As previously noted, the jury returned verdicts of "guilty" of the traffic violation and involuntary manslaughter charges. They found defendant "not guilty" of the intoxication charge.

Initially considered is defendant's contention that he was not proved guilty beyond a reasonable doubt of either of the two offenses. Defendant argues that a charge of involuntary manslaughter requires proof of a conscious awareness of risk and a disregard of it. Both elements are necessary, and also the prosecution must prove that the causal connection with the death of another resulted from reckless and wanton conduct. Defendant's authorities include People v. Sikes, 328 Ill. 64, 159 N.E. 293 (1927), where it is said (p 74):

"Negligence, to become criminal, must necessarily be reckless or wanton and of such a character as to show an utter disregard of the safety of others under circumstances likely to cause injury."

Defendant asserts that there was no direct evidence that the defendant was going at an excessive rate of speed, and even if excessive speed had been proved, it alone would not constitute sufficient proof of recklessness for involuntary manslaughter. Defendant asserts that Officer Hoagland made no sequence test to determine if the northbound light was red simultaneously with the southbound light, and no direct evidence was offered that the defendant had in fact disregarded a traffic control signal. Defendant further asserts that the only evidence presented by the State consisted of after-the-fact testimony and pictures of the defendant's automobile after the collision, and from this circumstantial evidence they drew inferences of recklessness, and a judgment of conviction resting largely on circumstantial evidence and leaving serious doubt that the defendant was criminally negligent cannot stand. In People v. Crego, 395 Ill. 451, 70 N.E.2d 578 (1946), it is said (p 458):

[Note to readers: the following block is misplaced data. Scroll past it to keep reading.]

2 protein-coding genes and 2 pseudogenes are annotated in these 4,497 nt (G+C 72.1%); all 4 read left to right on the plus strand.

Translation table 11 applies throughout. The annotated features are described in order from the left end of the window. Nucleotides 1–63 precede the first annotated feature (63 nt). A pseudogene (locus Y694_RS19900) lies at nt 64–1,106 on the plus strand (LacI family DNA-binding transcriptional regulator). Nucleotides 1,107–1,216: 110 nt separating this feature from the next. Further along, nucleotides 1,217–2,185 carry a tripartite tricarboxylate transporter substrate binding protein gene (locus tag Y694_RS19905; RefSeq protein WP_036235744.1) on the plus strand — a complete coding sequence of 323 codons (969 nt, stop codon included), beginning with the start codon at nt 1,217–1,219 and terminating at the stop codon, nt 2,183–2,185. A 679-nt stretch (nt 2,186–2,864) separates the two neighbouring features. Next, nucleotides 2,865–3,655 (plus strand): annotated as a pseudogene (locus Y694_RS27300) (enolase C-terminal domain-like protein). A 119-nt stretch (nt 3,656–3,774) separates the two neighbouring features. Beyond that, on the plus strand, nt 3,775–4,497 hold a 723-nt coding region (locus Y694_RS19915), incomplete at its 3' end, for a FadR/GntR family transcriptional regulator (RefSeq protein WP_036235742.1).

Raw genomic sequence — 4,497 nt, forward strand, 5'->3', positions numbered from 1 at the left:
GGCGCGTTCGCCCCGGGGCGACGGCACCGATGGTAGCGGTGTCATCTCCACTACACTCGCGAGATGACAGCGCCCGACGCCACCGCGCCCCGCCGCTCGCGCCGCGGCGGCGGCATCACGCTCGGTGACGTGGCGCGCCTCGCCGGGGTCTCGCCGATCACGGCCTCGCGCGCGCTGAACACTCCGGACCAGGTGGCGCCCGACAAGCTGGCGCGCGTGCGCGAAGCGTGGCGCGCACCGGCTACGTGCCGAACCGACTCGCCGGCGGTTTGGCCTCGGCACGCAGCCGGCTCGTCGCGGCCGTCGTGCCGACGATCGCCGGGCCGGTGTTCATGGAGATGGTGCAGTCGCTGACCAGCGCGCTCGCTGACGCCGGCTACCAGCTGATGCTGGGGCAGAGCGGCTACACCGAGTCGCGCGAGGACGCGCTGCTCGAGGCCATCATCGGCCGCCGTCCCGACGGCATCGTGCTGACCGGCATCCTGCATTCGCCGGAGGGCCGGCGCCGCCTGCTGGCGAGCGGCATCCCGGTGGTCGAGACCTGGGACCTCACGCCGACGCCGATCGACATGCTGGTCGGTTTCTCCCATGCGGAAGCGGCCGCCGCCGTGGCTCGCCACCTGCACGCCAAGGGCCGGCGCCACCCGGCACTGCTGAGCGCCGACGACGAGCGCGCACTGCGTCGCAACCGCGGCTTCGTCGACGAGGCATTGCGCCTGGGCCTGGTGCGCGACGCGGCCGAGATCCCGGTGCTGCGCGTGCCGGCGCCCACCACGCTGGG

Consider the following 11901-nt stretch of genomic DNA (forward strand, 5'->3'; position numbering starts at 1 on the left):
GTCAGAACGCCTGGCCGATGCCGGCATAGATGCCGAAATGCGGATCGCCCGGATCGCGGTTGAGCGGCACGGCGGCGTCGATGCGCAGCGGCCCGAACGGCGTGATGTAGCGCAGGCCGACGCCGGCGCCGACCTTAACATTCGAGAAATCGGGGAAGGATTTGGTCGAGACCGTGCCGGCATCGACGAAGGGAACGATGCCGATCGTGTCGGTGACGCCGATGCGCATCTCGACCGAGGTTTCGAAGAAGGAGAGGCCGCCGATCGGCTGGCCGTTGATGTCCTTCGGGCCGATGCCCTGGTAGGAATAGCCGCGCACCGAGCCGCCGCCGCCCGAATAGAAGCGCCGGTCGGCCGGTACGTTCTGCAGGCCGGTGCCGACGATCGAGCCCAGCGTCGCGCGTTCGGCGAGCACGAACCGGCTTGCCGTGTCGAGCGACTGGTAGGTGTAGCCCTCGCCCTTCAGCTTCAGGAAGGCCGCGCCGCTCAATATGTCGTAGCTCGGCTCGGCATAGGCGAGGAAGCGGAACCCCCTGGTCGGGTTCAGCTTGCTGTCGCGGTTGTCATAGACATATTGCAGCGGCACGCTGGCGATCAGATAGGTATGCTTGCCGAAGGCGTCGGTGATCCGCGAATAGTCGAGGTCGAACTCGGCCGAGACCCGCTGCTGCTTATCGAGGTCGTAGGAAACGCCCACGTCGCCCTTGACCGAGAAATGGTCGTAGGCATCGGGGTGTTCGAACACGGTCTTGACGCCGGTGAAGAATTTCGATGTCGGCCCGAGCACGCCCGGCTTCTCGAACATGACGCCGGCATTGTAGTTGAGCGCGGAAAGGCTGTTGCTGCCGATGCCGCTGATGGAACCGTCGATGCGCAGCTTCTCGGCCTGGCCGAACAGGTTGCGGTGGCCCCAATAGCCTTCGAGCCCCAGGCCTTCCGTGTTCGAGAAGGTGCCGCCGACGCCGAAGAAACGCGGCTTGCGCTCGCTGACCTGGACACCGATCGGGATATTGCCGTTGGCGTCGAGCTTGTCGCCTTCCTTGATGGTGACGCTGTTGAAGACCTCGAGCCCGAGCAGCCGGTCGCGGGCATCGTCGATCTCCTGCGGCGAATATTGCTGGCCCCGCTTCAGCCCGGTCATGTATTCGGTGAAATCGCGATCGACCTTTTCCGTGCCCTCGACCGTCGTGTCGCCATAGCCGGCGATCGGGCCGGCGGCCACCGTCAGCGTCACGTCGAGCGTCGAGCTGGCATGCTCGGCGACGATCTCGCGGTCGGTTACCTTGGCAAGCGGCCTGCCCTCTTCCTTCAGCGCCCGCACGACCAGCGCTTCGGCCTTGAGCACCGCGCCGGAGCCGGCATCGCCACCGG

"[W]here acts or circumstances are attributable to either an innocent or a criminal cause, the innocent hypothesis will be adopted. . . . In short, defendant's conviction cannot be sustained in the absence of proof of criminal negligence."

The State asserts that the indictment for involuntary manslaughter charged a violation of chapter 38, § 9-3(a) of the Ill Rev Stats, 1967, which reads:

"A person who kills an individual without lawful justification commits involuntary manslaughter if his acts whether lawful or unlawful which cause the death are such as are likely to cause death or great bodily harm to some individual, and he performs them recklessly."

The State maintains that in a conviction for involuntary manslaughter, it is only necessary to prove beyond a reasonable doubt that defendant's acts recklessly caused the death, and the State is not required to establish defendant's guilt beyond the possibility of a doubt. People v. Brown, 83 Ill. App.2d 411, 415, 228 N.E.2d 495 (1967).

The State notes that the defendant did not testify nor did he put on any witnesses to contradict the testimony of the State's witnesses. The State cites People v. Bartell, 386 Ill. 483, ...